Jeremy Corbyn has caused a sensation by declaring that he does not favour the renewal of the Trident nuclear missile programme and, in addition, that if he were Prime Minister, he would not press the button the deploy the missiles. This has caused predictable concern from his shadow cabinet for whom Trident is a vital part of Britain's security. Of course, because Trident (and its predecessor, Polaris), are an effective deterrent that have kept us safe since 1968.
Is this true though? Has Trident kept us safe? At all?
Well first, it is true that since 1968 (a) we've had a nuclear missile system, and it's also true that (b) in that time we have not been invaded by a hostile foreign power. But how safely can we attribute the latter to the former? These may be independent, unconnected facts and to connect them might well be a classic cum hoc ergo propter hoc error. Can anyone point to an episode where our possession of nuclear weapons specifically protected us? A moment where an enemy specifically contemplated attacking us but desisted because of our nuclear missiles? And, conversely, can anyone explain how Sweden, Norway, Denmark, Finland, Greece, Austria, Australia, New Zealand and Spain managed to escape being attacked in that time, despite having not a single nuclear weapon between them?
The clearest moment when people felt the East and the West were on the brink of nuclear war was the Cuban Missile Crisis. In the last two weeks of October 1962, a terrifying stand-off took place between the US and the USSR in which the world faced the prospect of a devastating nuclear war. Eventually, Kennedy and Khrushchev pulled back from the brink. Perhaps this was an instance of the deterrent effect of nuclear weapons? Well possibly - except that let's remember that the whole thing came about because of nuclear weapons. It was the US siting nuclear warheads (Jupiter ballistic missiles) pointing at the USSR in Italy and Turkey that prompted the Soviet Union to retaliate by placing its own R-12 missiles on a base in Cuba. The possession of weapons may have prevented the crisis from turning into war, but they created the crisis in the first place.
In fact, any claim that nuclear weapons kept us safe would have to be at least cancelled out by the clear fact that those same weapons made life much more dangerous.
And this is a bit of theme.
- A year earlier, the phone network that connected NORAD with the various early-warning stations went down. All the lines were routed through a Colorado substation which had overheated and so the lines were shut down. But to Strategic Air Command it looked very much as if a massive surprise attack had taken out the frontline of US defences. All SAC bases were placed on the highest alert and the B-52 bombers, armed with nuclear weapons, were placed on high readiness. Fortunately, a reconnaissance aircraft was able to confirm that the sites were still intact and crisis was averted.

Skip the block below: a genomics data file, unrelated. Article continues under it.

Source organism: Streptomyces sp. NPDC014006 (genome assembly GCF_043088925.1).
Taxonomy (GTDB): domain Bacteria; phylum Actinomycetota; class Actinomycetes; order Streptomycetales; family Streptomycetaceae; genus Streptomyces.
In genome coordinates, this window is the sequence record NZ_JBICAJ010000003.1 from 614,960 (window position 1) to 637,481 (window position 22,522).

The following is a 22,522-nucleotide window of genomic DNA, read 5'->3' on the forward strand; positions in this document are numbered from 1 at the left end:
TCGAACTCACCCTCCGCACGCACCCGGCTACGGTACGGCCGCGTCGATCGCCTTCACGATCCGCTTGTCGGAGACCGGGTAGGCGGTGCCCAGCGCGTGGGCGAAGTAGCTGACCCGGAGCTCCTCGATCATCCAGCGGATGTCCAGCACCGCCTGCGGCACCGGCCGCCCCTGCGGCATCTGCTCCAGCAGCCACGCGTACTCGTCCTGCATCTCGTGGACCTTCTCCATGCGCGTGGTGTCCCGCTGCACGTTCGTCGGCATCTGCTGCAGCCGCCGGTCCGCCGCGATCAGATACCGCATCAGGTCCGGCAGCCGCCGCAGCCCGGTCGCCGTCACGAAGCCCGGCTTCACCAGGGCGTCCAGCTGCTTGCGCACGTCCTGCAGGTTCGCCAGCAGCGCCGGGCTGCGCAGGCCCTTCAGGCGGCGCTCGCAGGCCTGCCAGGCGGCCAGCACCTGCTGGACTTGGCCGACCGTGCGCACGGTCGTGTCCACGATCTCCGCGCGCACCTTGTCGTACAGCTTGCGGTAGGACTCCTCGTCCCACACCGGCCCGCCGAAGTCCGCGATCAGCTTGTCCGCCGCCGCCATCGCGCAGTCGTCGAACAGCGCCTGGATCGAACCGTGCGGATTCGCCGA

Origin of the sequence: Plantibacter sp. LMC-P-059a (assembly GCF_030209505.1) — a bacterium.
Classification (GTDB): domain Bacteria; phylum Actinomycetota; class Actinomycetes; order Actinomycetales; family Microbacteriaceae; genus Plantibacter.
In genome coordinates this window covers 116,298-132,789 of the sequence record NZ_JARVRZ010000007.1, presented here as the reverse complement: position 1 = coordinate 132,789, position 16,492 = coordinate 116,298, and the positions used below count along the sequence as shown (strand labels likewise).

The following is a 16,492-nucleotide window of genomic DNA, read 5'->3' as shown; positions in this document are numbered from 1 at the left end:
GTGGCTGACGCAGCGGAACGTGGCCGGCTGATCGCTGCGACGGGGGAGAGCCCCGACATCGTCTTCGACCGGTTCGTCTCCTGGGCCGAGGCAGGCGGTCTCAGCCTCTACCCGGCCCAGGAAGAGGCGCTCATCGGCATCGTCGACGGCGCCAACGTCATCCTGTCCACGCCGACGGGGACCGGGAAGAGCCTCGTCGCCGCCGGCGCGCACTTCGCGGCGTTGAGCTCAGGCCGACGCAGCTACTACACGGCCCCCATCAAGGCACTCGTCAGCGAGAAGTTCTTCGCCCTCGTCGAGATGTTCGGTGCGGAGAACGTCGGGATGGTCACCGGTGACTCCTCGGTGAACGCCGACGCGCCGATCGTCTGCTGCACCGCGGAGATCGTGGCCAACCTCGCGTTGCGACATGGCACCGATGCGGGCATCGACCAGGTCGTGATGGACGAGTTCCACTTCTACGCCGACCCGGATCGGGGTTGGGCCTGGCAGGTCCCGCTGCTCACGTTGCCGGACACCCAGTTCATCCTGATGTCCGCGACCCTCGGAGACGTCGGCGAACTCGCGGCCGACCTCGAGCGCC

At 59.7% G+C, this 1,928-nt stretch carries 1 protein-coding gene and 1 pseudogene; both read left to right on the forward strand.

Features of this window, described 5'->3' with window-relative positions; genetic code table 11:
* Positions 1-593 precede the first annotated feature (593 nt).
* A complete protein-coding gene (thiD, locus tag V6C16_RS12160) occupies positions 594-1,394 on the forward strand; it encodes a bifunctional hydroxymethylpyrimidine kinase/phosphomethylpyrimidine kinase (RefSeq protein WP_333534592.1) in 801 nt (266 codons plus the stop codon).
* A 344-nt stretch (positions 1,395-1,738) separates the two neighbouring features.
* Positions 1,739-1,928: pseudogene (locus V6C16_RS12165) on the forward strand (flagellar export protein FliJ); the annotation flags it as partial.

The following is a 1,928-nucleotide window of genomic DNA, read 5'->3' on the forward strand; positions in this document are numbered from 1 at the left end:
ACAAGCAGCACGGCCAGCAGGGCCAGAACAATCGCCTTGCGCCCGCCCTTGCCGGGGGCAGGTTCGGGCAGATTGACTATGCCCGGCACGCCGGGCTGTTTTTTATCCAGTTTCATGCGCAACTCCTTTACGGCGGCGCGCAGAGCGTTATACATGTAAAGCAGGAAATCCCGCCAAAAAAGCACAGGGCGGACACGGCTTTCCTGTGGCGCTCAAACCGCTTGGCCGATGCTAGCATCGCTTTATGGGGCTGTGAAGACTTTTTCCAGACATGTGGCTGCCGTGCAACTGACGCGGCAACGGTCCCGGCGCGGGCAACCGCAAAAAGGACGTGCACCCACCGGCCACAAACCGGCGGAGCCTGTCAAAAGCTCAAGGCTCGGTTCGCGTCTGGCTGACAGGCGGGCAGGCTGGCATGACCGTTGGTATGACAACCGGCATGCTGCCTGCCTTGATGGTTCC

- In January 1968, a B-52 bomber, armed with a nuclear weapon, experienced an onboard fire. Diverting to make an emergency landing at the nearby Thule airbase in Greenland, it failed and crash-landed. It is extremely lucky that despite the fuel detonating this did not trigger the nuclear weapon. Not simply because of the fallout from the explosion but also because Thule was one of the early-warning stations. If the bomb had exploded, it would have sent an immediate signal to NORAD of a nuclear attack on a US base. There would have been no failsafe, because the blast would have destroyed them; the B-52 was off-course, so it would not have shown up as a possible cause. What protected the world for retaliatory action was luck.
- In November 1979, computers at the Pentagon's National Military Command Centre reported terrible news. The Soviet Union had just launched an overwhelming nuclear strike at America's defences. Minutemen missiles were immediately readied to retaliate. Air interceptor forces were deployed. The President's 'doomsday' plane was launched. Until it was discovered that a young air force officer, earlier that morning, had decided to run a training programme on an Air Force computer, not realising that computer was connected to the NORAD mainframe. (Four years later, this becomes an ingredient in the movie War Games...)
- The following year, in June 1980, an operator monitoring the screens suddenly saw them announce first that there were 2 incoming nuclear missiles and then that there were 220 missiles. As usual, airborne command is launched, the bomber pilots are readied with their nuclear payloads, National Security Adviser Zbigniew Brzezinski is awoken, alerts soar to their highest levels. And then it becomes clear that a 46-cent computer chip has been malfunctioning and is reporting, randomly and intermittently, 0s as 2s.